Five police unions are trying to block Mayor Bill de Blasio’s proposed settlement to resolve the federal court case over stop-and-frisk.
The unions filed a motion to stop the settlement, which would impose a federal monitor on the department for three years.
The motion, reported by Newsday this afternoon, was strongly criticized by an advocacy group that has been pushing City Hall to immediately adopt Judge Shira Scheindlin’s recommendations.
The Communities United for Police Reform spokeswoman Joo-Hyun Kang said the police unions are “continuing their baseless legal challenges and seeking to impede the process” and referred to the unions as “obstructionists.”
The police unions have petitioned the court to be granted formal recognition in the case, but have not yet been granted party status.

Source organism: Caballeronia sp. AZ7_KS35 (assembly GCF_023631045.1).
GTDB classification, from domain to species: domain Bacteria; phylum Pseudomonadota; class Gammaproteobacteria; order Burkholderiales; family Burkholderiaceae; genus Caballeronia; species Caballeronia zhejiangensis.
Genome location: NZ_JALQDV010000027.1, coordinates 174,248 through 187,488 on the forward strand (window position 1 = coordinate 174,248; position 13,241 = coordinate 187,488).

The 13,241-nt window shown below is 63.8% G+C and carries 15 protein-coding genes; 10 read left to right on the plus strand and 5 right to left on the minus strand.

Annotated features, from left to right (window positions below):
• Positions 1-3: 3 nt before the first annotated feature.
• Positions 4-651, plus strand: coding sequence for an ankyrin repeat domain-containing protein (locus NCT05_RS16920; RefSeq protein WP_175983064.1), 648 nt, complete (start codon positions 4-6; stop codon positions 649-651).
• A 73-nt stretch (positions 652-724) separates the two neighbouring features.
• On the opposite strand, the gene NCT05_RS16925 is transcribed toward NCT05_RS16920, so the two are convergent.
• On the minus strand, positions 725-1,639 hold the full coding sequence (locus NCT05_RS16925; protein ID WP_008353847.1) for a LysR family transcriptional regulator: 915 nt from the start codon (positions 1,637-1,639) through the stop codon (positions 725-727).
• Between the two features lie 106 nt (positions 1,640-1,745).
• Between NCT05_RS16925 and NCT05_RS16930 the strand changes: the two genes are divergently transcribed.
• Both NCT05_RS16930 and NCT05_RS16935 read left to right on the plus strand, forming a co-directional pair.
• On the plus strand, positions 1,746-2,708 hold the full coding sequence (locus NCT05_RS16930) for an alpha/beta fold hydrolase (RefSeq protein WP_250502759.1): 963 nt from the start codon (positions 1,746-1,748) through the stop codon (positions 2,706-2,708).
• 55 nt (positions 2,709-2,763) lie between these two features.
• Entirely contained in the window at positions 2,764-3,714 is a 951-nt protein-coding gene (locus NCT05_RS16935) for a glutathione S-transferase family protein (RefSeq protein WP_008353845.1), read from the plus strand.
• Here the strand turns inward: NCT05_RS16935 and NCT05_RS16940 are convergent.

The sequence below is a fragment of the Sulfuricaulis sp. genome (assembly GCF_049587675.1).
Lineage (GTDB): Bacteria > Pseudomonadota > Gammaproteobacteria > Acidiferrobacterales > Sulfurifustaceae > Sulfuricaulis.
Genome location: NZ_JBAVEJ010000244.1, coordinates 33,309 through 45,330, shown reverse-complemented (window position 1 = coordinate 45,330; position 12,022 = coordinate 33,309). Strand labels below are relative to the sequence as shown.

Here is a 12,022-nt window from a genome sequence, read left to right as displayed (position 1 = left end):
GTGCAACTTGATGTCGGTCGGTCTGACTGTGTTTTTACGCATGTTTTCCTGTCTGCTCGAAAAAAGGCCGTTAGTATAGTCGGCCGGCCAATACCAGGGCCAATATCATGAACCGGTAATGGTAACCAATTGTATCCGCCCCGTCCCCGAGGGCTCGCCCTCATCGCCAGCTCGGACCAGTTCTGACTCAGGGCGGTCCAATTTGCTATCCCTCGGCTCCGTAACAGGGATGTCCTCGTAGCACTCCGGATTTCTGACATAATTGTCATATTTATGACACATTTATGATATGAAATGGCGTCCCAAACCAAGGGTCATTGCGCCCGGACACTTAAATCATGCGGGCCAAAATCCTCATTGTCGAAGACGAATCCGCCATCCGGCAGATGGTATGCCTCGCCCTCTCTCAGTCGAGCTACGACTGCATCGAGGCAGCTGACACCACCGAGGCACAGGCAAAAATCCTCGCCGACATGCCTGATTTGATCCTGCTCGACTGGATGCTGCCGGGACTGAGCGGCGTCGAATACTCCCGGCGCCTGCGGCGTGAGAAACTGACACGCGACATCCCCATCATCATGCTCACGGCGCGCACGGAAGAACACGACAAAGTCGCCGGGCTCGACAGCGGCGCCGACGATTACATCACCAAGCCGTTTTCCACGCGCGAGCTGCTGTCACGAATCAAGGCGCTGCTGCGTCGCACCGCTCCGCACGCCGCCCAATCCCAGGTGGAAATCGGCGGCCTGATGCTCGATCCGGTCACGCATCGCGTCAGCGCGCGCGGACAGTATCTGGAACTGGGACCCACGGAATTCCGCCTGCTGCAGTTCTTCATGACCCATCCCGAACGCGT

De Blasio announced on January 30 he was dropping the appeal filed by his predecessor, Michael Bloomberg. The announcement was cheered by advocates, but details of how the city would implement Scheindlin’s recommendations still needed to be finalized and approved by the court.
The day after de Blasio’s announcement, NYPD Commissioner Bill Bratton extended an olive branch to the police unions, saying in a speech, “We will get it right together.”